Is Your Smartphone Making Your Eyes Tired?

August 29, 2011

I sometimes feel like the last person on the planet who has a mobile phone that does just that – make phone calls. The rise of the new so-called ‘smartphones has been fast and furious and although we know of the dangers of over use of mobiles, it seems the new technology is throwing up another problem.

Several reports indicate that prolonged viewing of mobiles and other stereo 3D devices leads to visual discomfort, fatigue and even headaches. As more people are using smartphone, ipads, kindle readers and 3D game players this situation is going to get worse, not better. According to a new study reported in the Journal of Vision, the root cause may be the demand on our eyes to focus on the screen and simultaneously adjust to the distance of the content.

This is technically known as vergence-accommodation, and it this conflict and its effect on viewers of stereo 3D displays that the study has reported on.

Martin S. Banks, professor of optometry and vision science, University of California, Berkeley is the lead author of the study and comments: “When watching stereo 3D displays, the eyes must focus — that is, accommodate — to the distance of the screen because that’s where the light comes from. At the same time, the eyes must converge to the distance of the stereo content, which may be in front of or behind the screen.”

Through a series of experiments on 24 adults, the research team observed the interaction between the viewing distance and the direction of the conflict, examining whether placing the content in front of or behind the screen affects viewer discomfort. The results demonstrated that with devices like mobile phones and desktop displays that are viewed at a short distance, stereo content placed in front of the screen — appearing closer to the viewer and into the space of viewer’s room — was less comfortable than content placed behind the screen. Conversely, when viewing at a longer distance such as a movie theater screen, stereo content placed behind the screen — appearing as though the viewer is looking through a window scene behind the screen — was less comfortable.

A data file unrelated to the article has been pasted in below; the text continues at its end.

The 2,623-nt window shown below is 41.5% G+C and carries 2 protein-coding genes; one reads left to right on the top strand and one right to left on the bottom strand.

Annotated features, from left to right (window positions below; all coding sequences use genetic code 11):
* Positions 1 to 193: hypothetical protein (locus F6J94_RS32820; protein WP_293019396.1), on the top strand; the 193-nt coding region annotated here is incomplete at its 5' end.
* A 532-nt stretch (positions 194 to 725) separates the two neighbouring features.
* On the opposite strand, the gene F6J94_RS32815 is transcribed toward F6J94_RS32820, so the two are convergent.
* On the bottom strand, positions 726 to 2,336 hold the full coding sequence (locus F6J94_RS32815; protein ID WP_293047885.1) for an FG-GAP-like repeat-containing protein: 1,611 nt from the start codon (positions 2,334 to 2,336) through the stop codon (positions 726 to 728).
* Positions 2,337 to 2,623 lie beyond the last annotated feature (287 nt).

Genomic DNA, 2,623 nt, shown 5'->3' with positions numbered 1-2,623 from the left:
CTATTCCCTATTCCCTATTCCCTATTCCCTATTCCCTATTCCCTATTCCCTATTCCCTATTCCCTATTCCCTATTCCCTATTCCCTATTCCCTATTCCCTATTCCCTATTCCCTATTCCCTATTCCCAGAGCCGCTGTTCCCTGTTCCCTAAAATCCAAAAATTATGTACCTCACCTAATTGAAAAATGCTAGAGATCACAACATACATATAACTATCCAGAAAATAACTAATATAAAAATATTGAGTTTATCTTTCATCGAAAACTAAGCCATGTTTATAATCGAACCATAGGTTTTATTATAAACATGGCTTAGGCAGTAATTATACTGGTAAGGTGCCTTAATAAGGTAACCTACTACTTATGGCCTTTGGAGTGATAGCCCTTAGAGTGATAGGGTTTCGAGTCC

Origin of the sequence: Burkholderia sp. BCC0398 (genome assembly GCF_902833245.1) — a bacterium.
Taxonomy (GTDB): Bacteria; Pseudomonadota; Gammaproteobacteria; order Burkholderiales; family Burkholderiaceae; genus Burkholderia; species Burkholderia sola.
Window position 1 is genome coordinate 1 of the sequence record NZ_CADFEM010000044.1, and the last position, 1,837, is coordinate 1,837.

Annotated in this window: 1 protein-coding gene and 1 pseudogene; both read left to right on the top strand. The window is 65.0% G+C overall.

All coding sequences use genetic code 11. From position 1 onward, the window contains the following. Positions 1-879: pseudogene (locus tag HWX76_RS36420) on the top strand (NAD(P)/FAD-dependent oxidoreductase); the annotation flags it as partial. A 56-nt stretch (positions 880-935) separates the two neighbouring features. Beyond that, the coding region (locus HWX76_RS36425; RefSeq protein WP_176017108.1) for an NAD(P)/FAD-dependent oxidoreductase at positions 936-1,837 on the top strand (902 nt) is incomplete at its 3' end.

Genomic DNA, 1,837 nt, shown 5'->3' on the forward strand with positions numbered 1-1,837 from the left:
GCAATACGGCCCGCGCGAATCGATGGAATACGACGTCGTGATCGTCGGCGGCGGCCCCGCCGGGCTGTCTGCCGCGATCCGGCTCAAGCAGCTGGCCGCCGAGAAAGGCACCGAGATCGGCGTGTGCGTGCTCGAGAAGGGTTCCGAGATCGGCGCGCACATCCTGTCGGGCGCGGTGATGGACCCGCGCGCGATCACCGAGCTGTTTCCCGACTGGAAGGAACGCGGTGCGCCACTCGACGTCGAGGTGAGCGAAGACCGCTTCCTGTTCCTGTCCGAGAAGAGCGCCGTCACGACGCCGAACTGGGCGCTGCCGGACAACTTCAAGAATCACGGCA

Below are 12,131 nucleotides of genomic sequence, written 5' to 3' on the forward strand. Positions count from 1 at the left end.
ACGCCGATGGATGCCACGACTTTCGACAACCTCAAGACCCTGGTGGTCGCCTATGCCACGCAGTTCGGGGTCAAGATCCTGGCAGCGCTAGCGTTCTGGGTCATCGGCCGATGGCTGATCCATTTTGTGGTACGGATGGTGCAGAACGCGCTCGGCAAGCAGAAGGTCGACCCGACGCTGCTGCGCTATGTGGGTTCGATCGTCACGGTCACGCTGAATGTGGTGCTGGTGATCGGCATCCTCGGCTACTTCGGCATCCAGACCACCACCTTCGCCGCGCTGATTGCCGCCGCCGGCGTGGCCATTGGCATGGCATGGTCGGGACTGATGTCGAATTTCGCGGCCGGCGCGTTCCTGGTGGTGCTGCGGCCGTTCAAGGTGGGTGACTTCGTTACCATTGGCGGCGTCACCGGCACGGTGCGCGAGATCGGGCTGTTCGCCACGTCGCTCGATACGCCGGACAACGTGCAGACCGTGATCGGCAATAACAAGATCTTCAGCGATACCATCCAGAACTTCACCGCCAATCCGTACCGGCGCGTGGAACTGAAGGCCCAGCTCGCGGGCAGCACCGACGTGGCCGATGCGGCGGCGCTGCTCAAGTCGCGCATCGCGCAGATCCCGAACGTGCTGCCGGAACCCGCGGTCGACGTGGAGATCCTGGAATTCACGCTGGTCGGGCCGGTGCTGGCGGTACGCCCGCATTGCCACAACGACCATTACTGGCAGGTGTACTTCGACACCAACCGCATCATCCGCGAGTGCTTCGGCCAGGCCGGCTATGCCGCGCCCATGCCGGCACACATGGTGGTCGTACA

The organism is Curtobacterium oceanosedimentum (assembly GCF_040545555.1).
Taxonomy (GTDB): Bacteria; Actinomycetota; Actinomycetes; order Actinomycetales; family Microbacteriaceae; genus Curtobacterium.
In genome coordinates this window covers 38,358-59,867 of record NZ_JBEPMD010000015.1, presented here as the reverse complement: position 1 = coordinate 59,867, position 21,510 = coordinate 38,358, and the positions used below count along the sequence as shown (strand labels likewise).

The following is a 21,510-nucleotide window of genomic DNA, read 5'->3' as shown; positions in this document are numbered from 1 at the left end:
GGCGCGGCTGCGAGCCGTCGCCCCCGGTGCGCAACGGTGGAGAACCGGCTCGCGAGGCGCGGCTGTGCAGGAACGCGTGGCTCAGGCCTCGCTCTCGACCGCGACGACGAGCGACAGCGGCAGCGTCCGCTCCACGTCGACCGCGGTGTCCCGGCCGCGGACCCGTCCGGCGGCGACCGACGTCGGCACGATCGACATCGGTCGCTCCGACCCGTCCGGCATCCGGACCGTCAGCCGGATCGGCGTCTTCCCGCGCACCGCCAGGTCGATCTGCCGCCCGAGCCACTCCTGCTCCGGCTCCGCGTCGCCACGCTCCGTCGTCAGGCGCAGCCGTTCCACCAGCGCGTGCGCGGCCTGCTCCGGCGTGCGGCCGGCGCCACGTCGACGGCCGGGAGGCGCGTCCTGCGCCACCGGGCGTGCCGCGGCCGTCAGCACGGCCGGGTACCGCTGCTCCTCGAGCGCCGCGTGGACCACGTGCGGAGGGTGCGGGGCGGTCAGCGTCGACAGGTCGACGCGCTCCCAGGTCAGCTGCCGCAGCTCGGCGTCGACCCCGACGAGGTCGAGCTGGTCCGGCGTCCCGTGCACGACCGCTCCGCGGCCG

At the moment we are talking discomfort, and the study was on adults, but presumably long term use and by youngsters will have a more serious impact. My local cinema now offers virtually every film as 2D (or what we used to call just film) and 3D and it is to the latter that the younger audience are drawn as when the new Harry Potter film was launched the 3D showing sold out faster. There has been an explosion of stereo 3D imagery in all areas, not just film and tv, but communication and medical technology as well.

“This is an area of research where basic science meets application and we hope that the science can proceed quickly enough to keep up with the increasingly widespread use of the technology,” added Banks.
The authors also propose guidelines be established for the range of disparities presented on such displays and the positioning of viewers relative to the display but in a world where we want colour, excitement and pzazz from our entertainment it may be that self – or parental – control might be the first step to avoid eyestrain and headaches.


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